Silicon Valley Meets San Quentin At The Last Mile Demo Day

[Updated 7/27/12 with a new video—see page 2] The next time you feel like complaining about your startup job, take a second to imagine would how much harder it would be if you were behind bars at San Quentin.

Lest you think I’m pulling this comparison out of thin air, read on. Last week, in an unprecedented ceremony inside the walls of the notoriously crowded state prison in Marin County, five inmates and one former prisoner marked the completion of The Last Mile, a nine-month program designed to prepare them for employment in the Silicon Valley technology world after their release.

These men aren’t allowed to run businesses from inside the prison. They don’t even have direct access to the Internet, let alone smartphones or any of the other gadgets or services transforming the world outside the walls. But as Last Mile participants, they were required to learn how modern computing and communications technologies work, develop business plans for their dream companies, and finally pitch their ideas to an audience of investors, businesspeople, and government officials at a climactic demo day.

In their presentations, the participants showed the kind of dedication and quick thinking that any startup founder would want to see in an employee—or that any investor would want to see in a founder. And they’ve found this focus in the face of remarkable adversity, both in their personal pasts and in the prison environment. “There is talent behind the walls,” says Chris Redlitz, the San Francisco-based venture investor who co-founded the program. “You just have to find it and nurture it.”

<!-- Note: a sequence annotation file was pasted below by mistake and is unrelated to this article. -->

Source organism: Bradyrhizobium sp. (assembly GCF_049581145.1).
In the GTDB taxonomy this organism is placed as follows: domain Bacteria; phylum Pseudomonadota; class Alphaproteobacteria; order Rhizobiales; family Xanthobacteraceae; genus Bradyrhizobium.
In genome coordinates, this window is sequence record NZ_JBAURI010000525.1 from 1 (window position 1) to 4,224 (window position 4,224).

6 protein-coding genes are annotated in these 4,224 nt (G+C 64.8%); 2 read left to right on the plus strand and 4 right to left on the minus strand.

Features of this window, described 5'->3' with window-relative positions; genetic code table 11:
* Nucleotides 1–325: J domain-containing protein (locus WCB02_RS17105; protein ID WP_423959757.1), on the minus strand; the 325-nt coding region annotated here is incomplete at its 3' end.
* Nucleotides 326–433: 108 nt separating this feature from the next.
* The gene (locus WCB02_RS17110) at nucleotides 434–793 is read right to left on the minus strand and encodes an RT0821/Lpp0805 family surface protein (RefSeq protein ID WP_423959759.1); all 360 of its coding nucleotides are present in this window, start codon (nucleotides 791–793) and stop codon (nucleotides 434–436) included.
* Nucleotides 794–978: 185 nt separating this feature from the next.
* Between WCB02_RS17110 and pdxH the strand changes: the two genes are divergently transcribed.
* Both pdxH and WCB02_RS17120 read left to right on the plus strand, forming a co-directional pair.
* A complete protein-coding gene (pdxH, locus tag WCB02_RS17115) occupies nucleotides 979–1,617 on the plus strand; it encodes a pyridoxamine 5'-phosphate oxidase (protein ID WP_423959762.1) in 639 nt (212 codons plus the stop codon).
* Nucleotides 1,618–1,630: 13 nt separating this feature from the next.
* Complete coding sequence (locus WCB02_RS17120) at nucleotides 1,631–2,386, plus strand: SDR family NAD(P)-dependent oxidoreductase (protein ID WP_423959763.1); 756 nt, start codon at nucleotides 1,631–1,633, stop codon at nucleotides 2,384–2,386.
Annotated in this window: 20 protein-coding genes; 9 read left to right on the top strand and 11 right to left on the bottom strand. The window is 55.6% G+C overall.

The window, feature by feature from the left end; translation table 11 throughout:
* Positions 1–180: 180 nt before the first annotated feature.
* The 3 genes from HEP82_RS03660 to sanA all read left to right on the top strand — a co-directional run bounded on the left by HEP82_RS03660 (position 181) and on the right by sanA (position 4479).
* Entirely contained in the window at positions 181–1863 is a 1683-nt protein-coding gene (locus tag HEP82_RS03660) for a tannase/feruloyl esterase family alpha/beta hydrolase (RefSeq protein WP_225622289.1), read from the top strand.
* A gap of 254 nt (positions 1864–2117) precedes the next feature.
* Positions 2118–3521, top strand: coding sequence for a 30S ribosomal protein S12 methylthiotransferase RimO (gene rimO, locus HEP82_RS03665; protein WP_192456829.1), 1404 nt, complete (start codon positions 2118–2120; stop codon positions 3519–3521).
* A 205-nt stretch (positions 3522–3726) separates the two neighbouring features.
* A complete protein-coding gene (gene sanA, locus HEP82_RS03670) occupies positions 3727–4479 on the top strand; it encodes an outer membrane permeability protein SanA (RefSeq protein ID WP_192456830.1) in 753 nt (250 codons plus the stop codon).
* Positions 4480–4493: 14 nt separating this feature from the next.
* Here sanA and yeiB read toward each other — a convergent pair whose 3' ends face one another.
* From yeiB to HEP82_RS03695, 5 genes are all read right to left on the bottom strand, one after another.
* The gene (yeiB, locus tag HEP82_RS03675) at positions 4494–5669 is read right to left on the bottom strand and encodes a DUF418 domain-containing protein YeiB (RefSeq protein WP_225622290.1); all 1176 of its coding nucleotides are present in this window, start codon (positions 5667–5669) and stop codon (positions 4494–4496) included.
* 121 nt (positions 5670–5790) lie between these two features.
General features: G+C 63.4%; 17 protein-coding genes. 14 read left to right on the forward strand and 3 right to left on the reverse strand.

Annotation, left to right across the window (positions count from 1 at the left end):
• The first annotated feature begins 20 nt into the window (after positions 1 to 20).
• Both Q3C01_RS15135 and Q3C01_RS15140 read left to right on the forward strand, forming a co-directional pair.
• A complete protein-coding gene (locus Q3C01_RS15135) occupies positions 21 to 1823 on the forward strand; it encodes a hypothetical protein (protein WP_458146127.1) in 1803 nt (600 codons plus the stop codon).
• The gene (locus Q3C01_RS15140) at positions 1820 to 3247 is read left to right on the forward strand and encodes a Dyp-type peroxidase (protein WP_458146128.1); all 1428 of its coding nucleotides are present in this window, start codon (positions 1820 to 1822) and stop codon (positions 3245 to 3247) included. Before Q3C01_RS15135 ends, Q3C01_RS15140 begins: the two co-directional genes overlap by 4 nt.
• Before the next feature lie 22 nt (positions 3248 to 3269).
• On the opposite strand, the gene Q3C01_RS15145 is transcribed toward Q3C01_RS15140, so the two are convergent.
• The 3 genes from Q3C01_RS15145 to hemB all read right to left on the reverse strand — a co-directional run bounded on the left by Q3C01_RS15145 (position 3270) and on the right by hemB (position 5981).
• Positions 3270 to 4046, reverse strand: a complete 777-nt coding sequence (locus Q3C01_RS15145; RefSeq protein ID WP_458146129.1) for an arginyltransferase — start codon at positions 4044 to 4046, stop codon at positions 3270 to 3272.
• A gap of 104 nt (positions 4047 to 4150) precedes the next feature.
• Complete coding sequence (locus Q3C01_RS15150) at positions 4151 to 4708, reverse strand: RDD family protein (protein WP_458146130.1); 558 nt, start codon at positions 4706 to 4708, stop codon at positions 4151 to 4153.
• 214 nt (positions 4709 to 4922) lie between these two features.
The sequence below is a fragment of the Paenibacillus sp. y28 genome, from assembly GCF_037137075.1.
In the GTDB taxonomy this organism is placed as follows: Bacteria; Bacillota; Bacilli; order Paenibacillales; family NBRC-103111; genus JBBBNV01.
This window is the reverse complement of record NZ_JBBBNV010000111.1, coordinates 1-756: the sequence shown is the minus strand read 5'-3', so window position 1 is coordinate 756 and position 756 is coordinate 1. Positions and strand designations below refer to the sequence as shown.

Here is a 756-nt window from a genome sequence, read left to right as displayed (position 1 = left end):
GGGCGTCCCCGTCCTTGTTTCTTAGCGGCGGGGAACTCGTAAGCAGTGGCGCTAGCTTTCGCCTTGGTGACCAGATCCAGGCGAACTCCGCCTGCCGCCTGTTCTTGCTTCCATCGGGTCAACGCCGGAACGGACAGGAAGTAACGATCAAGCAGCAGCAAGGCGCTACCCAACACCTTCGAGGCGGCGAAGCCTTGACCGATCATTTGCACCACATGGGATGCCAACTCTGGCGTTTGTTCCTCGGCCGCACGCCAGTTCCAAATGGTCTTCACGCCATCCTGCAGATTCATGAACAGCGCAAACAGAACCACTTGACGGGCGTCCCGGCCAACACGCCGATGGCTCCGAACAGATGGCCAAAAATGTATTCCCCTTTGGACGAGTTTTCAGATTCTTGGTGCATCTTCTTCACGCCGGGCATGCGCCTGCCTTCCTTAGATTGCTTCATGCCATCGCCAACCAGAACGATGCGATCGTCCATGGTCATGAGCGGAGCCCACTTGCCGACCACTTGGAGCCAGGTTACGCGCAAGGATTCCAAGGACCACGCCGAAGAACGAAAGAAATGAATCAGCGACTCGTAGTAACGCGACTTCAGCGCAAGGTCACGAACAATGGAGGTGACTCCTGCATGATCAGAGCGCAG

The Last Mile's inaugural class and founders. Left to right: Tulio Cardozo, E. "Phil" Phillips, James Cavitt, David Monroe, Chrisfino Kenyatta Leal, Beverly Parenti (co-founder), James Houston, Chris Redlitz (co-founder)

At Redlitz’s invitation, I drove to San Quentin last Friday for the inspiring and occasionally emotional ceremony, which took place in the prison’s large Protestant chapel. Attending alongside the 40-some investors and entrepreneurs were Matt Cate, Secretary of the California Department of Corrections and Rehabilitation; Anne Gust Brown, wife of California Gov. Jerry Brown; and about 60 onlookers from the prison’s general population.

Needless to say, this was unlike any other startup event I’ve witnessed. To start, those of us visiting the prison had to leave our laptops, phones, and cameras at home. We were allowed to bring only our car keys, driver’s licenses, notebooks, pens, and business cards. As we walked single-file through the facility’s forbidding, castle-like maw, we signed a logbook, had our wrists stamped with ultraviolet ink, and passed through a pair of clanging security gates.

Then there were the presenters, who weren’t your typical crew of fresh-faced young entrepreneurs. James Cavitt, 33, is serving 25 years to life for a home invasion robbery. He was convicted at age 17. James Houston, 38, is serving 15 years to life for a drug-related murder. Chrisfino Kenyatta Leal, 43, got an indeterminate sentence under California’s three-strikes law as an ex-felon in possession of a firearm. David Monroe, 29, is serving 15 years to life for a gang killing. He was convicted at age 15. E. “Phil” Phillips, who is in his early 40s, has served 17 years of a 38- to-life sentence for second-degree murder.

A sixth member of the founding Last Mile class, Tulio Cardozo, is a former San Quentin inmate who finished his sentence and has since been helping Redlitz and his co-founders, Kathleen Jackson and Beverly Parenti, to administer the program. The ceremony marked Cardozo’s first time inside the facility since his release. (As we were waiting outside the prison gate, I asked him what it was like being back. “It probably won’t sink in until I’m past these doors,” he said.)